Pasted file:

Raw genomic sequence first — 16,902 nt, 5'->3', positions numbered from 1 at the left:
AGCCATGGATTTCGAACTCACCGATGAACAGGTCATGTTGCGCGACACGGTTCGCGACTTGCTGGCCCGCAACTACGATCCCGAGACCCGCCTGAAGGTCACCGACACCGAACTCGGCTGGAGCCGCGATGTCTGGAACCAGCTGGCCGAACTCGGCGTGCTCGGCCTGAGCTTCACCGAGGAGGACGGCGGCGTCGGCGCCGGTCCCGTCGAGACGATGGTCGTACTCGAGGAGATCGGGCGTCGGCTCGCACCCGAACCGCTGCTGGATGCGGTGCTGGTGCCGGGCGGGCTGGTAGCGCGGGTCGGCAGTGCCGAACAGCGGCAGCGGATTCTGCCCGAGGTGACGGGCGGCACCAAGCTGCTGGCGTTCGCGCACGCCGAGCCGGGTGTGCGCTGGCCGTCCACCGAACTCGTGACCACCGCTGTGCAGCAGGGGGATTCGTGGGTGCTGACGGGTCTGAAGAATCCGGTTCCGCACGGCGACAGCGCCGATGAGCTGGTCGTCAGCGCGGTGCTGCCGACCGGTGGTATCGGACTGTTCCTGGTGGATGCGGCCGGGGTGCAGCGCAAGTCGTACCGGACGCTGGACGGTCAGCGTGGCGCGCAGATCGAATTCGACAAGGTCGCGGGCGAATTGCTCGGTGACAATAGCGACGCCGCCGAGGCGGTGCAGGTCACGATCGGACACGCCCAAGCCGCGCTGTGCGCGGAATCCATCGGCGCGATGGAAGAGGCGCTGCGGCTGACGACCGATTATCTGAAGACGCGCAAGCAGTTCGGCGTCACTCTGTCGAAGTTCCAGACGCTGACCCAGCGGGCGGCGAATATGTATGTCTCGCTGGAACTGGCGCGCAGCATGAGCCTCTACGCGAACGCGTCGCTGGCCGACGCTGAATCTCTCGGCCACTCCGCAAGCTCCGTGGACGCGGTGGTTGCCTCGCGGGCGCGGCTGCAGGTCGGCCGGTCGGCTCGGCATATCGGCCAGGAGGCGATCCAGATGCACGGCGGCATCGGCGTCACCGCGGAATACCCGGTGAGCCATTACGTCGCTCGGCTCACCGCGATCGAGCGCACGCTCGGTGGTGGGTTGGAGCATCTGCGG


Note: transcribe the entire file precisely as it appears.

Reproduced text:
Raw genomic sequence first — 16,902 nt, 5'->3', positions numbered from 1 at the left:
AGCCATGGATTTCGAACTCACCGATGAACAGGTCATGTTGCGCGACACGGTTCGCGACTTGCTGGCCCGCAACTACGATCCCGAGACCCGCCTGAAGGTCACCGACACCGAACTCGGCTGGAGCCGCGATGTCTGGAACCAGCTGGCCGAACTCGGCGTGCTCGGCCTGAGCTTCACCGAGGAGGACGGCGGCGTCGGCGCCGGTCCCGTCGAGACGATGGTCGTACTCGAGGAGATCGGGCGTCGGCTCGCACCCGAACCGCTGCTGGATGCGGTGCTGGTGCCGGGCGGGCTGGTAGCGCGGGTCGGCAGTGCCGAACAGCGGCAGCGGATTCTGCCCGAGGTGACGGGCGGCACCAAGCTGCTGGCGTTCGCGCACGCCGAGCCGGGTGTGCGCTGGCCGTCCACCGAACTCGTGACCACCGCTGTGCAGCAGGGGGATTCGTGGGTGCTGACGGGTCTGAAGAATCCGGTTCCGCACGGCGACAGCGCCGATGAGCTGGTCGTCAGCGCGGTGCTGCCGACCGGTGGTATCGGACTGTTCCTGGTGGATGCGGCCGGGGTGCAGCGCAAGTCGTACCGGACGCTGGACGGTCAGCGTGGCGCGCAGATCGAATTCGACAAGGTCGCGGGCGAATTGCTCGGTGACAATAGCGACGCCGCCGAGGCGGTGCAGGTCACGATCGGACACGCCCAAGCCGCGCTGTGCGCGGAATCCATCGGCGCGATGGAAGAGGCGCTGCGGCTGACGACCGATTATCTGAAGACGCGCAAGCAGTTCGGCGTCACTCTGTCGAAGTTCCAGACGCTGACCCAGCGGGCGGCGAATATGTATGTCTCGCTGGAACTGGCGCGCAGCATGAGCCTCTACGCGAACGCGTCGCTGGCCGACGCTGAATCTCTCGGCCACTCCGCAAGCTCCGTGGACGCGGTGGTTGCCTCGCGGGCGCGGCTGCAGGTCGGCCGGTCGGCTCGGCATATCGGCCAGGAGGCGATCCAGATGCACGGCGGCATCGGCGTCACCGCGGAATACCCGGTGAGCCATTACGTCGCTCGGCTCACCGCGATCGAGCGCACGCTCGGTGGTGGGTTGGAGCATCTGCGG